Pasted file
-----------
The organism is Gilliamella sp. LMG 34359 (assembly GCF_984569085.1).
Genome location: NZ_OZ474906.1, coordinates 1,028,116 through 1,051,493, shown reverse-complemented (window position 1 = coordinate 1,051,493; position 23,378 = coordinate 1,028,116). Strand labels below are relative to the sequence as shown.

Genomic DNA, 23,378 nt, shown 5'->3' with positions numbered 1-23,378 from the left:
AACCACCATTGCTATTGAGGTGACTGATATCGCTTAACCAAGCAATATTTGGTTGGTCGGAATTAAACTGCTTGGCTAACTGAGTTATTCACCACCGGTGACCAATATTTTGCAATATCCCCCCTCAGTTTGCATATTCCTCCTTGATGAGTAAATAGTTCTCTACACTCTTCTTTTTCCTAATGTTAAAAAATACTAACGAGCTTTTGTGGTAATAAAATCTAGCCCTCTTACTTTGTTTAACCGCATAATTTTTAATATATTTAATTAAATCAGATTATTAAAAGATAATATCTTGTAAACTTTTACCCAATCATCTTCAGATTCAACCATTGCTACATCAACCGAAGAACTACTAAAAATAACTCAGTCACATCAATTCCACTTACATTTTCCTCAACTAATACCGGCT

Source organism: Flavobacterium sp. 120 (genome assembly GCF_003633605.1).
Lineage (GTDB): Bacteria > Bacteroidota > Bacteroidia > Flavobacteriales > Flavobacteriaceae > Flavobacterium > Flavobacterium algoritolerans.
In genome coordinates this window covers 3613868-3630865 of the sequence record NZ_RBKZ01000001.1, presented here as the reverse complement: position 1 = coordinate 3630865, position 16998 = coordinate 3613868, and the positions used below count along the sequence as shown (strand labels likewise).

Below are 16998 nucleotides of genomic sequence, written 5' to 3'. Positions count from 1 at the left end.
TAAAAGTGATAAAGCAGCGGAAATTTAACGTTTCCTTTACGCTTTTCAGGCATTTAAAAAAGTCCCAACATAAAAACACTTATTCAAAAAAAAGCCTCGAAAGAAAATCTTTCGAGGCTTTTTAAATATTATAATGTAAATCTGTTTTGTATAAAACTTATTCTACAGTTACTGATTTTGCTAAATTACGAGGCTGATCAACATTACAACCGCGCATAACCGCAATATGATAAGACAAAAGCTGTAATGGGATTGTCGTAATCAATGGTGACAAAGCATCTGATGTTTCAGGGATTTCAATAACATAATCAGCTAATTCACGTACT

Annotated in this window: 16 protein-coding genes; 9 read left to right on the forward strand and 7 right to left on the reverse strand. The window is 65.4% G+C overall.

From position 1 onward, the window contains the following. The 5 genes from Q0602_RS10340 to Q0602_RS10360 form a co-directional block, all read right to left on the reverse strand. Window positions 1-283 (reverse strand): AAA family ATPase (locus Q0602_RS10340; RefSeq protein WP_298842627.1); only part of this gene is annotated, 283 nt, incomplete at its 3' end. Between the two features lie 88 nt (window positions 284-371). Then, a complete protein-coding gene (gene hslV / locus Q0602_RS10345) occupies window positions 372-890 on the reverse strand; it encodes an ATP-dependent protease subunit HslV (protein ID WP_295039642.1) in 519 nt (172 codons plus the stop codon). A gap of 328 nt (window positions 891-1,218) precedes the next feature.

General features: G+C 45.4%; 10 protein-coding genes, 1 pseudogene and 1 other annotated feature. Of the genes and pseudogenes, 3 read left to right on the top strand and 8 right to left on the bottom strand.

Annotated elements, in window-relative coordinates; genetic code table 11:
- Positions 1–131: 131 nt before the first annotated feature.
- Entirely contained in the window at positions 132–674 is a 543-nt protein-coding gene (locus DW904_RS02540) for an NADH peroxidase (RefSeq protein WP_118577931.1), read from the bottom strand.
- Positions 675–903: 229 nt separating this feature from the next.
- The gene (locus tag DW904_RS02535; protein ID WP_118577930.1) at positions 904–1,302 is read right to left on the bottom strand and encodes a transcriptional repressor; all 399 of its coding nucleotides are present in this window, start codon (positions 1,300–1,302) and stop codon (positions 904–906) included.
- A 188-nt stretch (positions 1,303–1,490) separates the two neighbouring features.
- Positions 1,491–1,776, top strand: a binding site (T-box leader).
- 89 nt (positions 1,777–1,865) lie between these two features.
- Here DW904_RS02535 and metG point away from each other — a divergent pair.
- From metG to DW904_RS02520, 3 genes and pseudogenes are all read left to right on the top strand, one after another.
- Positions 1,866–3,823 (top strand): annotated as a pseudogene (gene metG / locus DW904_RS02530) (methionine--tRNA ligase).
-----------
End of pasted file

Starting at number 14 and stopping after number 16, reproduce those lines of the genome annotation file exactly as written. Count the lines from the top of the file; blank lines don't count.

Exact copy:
- Positions 1–131: 131 nt before the first annotated feature.
- Entirely contained in the window at positions 132–674 is a 543-nt protein-coding gene (locus DW904_RS02540) for an NADH peroxidase (RefSeq protein WP_118577931.1), read from the bottom strand.
- Positions 675–903: 229 nt separating this feature from the next.